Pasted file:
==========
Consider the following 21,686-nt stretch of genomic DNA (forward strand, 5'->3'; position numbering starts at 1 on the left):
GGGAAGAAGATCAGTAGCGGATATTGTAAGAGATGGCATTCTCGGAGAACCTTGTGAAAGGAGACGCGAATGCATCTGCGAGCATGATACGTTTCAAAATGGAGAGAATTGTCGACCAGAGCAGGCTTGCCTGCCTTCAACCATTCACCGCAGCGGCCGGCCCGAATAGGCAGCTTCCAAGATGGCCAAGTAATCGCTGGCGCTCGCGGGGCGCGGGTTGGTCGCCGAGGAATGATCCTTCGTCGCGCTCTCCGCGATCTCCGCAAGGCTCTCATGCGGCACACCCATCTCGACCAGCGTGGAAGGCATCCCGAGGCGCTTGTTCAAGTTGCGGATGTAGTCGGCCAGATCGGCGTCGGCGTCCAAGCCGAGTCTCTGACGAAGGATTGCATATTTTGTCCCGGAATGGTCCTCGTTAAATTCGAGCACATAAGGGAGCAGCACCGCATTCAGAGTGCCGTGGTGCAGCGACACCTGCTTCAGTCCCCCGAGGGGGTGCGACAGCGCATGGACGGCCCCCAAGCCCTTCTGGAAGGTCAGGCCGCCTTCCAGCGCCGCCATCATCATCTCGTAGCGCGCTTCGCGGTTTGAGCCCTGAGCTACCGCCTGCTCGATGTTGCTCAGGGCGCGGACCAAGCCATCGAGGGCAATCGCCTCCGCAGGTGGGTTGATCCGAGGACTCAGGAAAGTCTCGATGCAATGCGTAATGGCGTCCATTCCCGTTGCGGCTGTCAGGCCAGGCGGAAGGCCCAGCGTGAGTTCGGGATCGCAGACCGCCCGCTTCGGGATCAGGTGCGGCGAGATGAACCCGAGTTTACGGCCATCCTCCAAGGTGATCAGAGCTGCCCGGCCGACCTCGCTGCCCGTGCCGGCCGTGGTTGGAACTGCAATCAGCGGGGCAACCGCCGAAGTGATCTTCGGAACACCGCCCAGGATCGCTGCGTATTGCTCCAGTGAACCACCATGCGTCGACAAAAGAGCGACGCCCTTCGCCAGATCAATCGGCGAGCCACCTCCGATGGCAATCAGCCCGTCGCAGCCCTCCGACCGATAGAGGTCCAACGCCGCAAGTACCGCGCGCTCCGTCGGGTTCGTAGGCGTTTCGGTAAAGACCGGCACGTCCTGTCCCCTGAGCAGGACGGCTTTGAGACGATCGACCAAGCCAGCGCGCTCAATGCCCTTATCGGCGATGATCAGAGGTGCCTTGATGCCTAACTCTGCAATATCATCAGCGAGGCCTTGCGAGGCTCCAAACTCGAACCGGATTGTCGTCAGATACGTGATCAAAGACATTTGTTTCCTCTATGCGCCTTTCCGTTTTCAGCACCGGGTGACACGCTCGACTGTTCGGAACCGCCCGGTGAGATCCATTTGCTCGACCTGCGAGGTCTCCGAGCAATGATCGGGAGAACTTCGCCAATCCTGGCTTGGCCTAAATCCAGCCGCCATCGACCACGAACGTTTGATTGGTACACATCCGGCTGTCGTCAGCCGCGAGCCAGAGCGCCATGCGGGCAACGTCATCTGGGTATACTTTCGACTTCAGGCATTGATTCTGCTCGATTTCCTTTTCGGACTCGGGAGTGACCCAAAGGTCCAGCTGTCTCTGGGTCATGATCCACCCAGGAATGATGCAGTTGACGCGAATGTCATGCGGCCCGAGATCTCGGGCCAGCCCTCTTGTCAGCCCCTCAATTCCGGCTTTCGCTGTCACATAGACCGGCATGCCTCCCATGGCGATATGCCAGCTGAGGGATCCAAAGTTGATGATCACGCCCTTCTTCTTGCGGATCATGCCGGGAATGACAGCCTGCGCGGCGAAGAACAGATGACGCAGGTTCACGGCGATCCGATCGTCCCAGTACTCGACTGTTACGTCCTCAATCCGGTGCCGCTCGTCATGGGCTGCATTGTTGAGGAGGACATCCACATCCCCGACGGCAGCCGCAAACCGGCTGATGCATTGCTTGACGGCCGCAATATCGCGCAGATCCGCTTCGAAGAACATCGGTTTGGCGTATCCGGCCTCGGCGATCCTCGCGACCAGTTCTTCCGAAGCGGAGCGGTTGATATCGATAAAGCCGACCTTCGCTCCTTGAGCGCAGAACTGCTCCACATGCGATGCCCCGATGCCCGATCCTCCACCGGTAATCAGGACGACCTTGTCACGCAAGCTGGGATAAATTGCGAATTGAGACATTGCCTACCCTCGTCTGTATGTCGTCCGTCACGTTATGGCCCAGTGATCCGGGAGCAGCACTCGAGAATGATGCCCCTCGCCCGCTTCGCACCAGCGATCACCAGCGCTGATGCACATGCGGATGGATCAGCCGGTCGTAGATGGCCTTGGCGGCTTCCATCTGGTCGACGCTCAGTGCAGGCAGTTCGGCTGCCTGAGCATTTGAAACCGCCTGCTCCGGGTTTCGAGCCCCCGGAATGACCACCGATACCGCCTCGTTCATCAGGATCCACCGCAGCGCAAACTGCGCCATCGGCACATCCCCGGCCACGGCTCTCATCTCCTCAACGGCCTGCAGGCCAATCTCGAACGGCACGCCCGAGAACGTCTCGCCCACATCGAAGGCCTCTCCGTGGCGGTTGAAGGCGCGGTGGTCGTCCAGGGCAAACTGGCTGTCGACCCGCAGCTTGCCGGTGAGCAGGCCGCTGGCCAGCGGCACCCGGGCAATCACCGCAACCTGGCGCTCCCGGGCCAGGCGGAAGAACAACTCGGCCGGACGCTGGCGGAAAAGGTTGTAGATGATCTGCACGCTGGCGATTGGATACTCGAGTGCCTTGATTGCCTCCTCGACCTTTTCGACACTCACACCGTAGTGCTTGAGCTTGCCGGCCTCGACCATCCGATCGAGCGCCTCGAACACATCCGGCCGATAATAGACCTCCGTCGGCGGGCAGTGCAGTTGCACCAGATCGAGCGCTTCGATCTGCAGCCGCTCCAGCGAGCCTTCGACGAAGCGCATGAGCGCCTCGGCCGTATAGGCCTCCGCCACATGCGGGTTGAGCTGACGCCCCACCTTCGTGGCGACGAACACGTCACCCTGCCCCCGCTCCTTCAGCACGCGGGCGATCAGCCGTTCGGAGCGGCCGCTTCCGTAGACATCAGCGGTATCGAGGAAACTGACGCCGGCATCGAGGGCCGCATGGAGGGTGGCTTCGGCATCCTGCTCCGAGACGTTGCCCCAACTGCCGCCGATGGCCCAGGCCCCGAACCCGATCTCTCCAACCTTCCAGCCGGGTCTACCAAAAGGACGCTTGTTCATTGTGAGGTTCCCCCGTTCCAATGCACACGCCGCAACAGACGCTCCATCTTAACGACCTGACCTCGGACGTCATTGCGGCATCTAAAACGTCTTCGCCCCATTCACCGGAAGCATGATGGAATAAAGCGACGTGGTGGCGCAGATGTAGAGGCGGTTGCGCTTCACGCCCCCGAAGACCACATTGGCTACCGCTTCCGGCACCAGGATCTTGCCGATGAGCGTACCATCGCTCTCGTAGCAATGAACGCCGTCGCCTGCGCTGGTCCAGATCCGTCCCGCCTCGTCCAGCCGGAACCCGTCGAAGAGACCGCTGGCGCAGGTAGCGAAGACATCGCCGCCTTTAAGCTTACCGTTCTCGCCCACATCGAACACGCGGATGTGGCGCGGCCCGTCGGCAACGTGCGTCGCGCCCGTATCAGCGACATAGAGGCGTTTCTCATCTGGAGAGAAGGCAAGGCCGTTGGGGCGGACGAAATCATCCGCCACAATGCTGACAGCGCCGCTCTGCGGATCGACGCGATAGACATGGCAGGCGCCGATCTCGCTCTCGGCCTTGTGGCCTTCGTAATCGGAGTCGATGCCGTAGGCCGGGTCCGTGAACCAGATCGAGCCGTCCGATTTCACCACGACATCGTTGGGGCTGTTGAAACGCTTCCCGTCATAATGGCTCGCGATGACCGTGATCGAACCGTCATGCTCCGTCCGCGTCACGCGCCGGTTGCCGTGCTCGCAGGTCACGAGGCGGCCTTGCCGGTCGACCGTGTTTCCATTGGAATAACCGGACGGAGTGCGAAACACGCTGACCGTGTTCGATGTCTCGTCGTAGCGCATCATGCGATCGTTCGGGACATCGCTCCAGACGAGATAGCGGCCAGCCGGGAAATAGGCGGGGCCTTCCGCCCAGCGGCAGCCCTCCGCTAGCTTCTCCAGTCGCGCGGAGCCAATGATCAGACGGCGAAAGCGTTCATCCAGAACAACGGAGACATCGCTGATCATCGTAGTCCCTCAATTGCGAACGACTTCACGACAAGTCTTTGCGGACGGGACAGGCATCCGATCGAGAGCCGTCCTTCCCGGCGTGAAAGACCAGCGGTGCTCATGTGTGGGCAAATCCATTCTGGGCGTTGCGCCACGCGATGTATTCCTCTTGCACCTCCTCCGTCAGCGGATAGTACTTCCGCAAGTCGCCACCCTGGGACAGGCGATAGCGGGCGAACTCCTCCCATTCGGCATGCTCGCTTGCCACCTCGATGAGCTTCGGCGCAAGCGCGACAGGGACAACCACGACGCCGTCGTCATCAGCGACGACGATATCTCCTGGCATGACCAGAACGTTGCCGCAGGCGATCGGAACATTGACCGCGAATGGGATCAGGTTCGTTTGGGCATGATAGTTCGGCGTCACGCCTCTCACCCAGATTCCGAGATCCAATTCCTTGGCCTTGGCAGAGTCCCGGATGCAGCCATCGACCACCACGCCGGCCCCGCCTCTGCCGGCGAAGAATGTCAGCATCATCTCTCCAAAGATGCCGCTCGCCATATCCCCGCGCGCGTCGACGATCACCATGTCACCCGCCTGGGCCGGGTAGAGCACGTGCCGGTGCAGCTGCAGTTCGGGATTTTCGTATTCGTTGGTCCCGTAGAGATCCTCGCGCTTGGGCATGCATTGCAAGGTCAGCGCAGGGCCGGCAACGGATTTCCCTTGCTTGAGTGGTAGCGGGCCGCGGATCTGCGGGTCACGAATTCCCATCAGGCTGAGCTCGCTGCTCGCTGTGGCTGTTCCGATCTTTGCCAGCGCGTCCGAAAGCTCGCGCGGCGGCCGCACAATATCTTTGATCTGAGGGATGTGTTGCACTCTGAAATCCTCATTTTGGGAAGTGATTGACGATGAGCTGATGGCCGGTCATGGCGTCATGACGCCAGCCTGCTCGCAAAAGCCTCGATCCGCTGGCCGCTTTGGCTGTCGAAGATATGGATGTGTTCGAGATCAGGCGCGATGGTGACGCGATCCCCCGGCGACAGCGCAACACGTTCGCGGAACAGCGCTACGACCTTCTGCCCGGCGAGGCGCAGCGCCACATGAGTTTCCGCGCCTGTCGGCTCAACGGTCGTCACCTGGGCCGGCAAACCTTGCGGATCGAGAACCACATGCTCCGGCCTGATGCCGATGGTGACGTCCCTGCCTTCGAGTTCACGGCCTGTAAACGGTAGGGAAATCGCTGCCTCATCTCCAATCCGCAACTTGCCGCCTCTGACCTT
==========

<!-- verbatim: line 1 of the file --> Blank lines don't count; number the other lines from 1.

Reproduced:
Consider the following 21,686-nt stretch of genomic DNA (forward strand, 5'->3'; position numbering starts at 1 on the left):